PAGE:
Our Fitness for the Fighting Arts DVD’s and educational materials are still in the works, but in the mean time we are available to offer consultation for martial artists, amateur and pro competitive fighters, coaches and club owners. If you are interested in tapping the knowledge base of NASM-certified trainers with over 45 years of experience in training and teaching, visit us HERE to find out what we do, how it can help you, who we are and samples of what we can offer, and how to contact us.
Improve how you train, improve how you teach, improve how you perform.
If you haven’t discovered exrx.net yet, give it a look. The site is packed full of great content, covering a wide range of exercise related topics. They recently retooled the site, and some of the coolest new features are a set of interactive body maps for both muscular system anatomy and exercise methods for each region. More great resources from a very useful site.
It’s probably a gross underestimate to say that half of the equipment at the TKRI Virginia dojo came from a flea market in lovely downtown Ferrum. Over the years I’ve found a wide array of boxing gear there, most of it relatively new and in good condition, at the sort of prices that your average underfunded martial artist can appreciate. I popped in last weekend and found a practically new set of 1.5 pound hand weights, in a very handy glove design:
Perfect for light, slow shadow boxing or, if it’s your cup of tea, kata (emphasis on light and slow- no need to tear a joint out).
Robert Miller has been training and teaching karate for more than 30 years. His explorations into effective training and technique have led him to pursue training in Aikido and Judo, studies in anatomy, kinesiology, and education, as well as cross-training with a diverse range of classical and modern martial artists. To further his understanding of effective training practices and dispel the myths about training that exist within many “traditional” karate circles, Miller recently completed Personal Trainer and Corrective Exercise Specialist certifications with the NASM. This is part 1 in a series of interviews with him about the role of sports science in designing training programs for the fighting arts that are as safe as they are effective.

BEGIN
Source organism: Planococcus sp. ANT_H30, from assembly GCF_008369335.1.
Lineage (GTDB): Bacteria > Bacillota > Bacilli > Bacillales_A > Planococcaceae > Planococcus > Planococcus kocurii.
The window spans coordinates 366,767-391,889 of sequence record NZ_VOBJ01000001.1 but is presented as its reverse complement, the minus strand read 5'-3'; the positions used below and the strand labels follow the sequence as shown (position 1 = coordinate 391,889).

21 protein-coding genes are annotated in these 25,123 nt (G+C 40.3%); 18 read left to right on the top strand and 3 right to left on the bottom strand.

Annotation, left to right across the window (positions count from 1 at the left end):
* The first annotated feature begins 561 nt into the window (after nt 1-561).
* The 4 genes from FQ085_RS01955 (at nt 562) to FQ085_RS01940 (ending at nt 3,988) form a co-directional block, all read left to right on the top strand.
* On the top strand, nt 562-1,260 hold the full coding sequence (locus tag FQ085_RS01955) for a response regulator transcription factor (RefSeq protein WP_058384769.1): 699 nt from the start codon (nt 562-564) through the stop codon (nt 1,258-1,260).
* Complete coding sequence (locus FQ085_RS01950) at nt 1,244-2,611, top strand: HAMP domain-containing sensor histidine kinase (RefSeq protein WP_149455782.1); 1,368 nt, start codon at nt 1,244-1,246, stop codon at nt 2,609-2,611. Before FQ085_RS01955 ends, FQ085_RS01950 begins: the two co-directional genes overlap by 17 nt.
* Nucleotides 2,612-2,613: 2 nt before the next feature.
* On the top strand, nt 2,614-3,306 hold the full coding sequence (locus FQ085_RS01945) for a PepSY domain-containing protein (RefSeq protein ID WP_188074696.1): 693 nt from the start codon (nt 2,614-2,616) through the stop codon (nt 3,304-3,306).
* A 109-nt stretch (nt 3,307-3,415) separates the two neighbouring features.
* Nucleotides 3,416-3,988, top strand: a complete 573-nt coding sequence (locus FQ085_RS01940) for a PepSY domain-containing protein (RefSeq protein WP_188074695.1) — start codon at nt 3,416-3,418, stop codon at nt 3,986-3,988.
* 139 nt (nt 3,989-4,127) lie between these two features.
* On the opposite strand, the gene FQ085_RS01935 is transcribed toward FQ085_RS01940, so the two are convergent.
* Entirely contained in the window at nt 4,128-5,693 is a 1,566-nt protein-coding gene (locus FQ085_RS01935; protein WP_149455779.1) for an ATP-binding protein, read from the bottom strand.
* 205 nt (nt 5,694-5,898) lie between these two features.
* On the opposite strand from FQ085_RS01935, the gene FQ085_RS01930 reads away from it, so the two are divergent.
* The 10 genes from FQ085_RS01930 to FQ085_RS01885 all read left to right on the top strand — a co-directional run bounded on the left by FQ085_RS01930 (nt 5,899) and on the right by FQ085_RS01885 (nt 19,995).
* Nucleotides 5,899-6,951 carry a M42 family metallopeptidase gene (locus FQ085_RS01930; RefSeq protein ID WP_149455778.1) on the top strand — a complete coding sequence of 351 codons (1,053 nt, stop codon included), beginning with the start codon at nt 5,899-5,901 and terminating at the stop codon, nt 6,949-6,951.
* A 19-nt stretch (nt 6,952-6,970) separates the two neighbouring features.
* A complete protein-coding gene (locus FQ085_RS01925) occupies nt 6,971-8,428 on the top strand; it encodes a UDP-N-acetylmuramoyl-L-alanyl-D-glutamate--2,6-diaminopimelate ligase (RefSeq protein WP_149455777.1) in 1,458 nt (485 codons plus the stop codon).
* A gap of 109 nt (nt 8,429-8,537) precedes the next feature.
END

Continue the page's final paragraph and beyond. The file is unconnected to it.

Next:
Bob, you recently attained Personal Trainer and Corrective Exercise Specialist certifications through the National Academy of Sports Medicine (NASM). What can you tell us about how both of these fields overlap with karate training, and what can they offer to someone who trains, or teaches karate?
Personal training is a pretty broad field, it is sort of what you make of it. The organizations that certify personal trainers vary widely in both their content, and the depth of knowledge they expect of trainers. I chose the National Academy of Sports Medicine for its rigor, its emphasis on “evidence based” training, and because they spend a lot of time dealing the “why” of various training programs. It is a very empowering program. I recommend NASM to anyone considering a career in health and fitness who wants to do more than just lead an occasional aerobics class. That stuff just leaves me cold I’m afraid. I tend to be pretty uninterested in marketing the most current, shiny, new fads in fitness. That’s probably why I resisted becoming a “ninja” in the nineties, why I don’t turn out ten year old black belts, and why I am not marketing what I do as some sort of MMA now. Same thing with fitness; I want sober stuff that works, and does not bankrupt my students/clients.
We occasionally use the drills in this video to enhance our balance, stability, and our ability to use our legs eccentrically to control ground reaction forces. A great many injuries in athletics result from poor balance, and from under developed eccentric and isometric control of the body. This is especially true when moving in the frontal and transverse planes. People tend to emphasize sagittal plane movements like squats, push ups, cable pulls, and bench presses in the gym while forgetting that fighting requires that we are able to control our movements in all three planes. These drills are designed to help address these issues prior to engaging in activities that emphasize agility and quickness.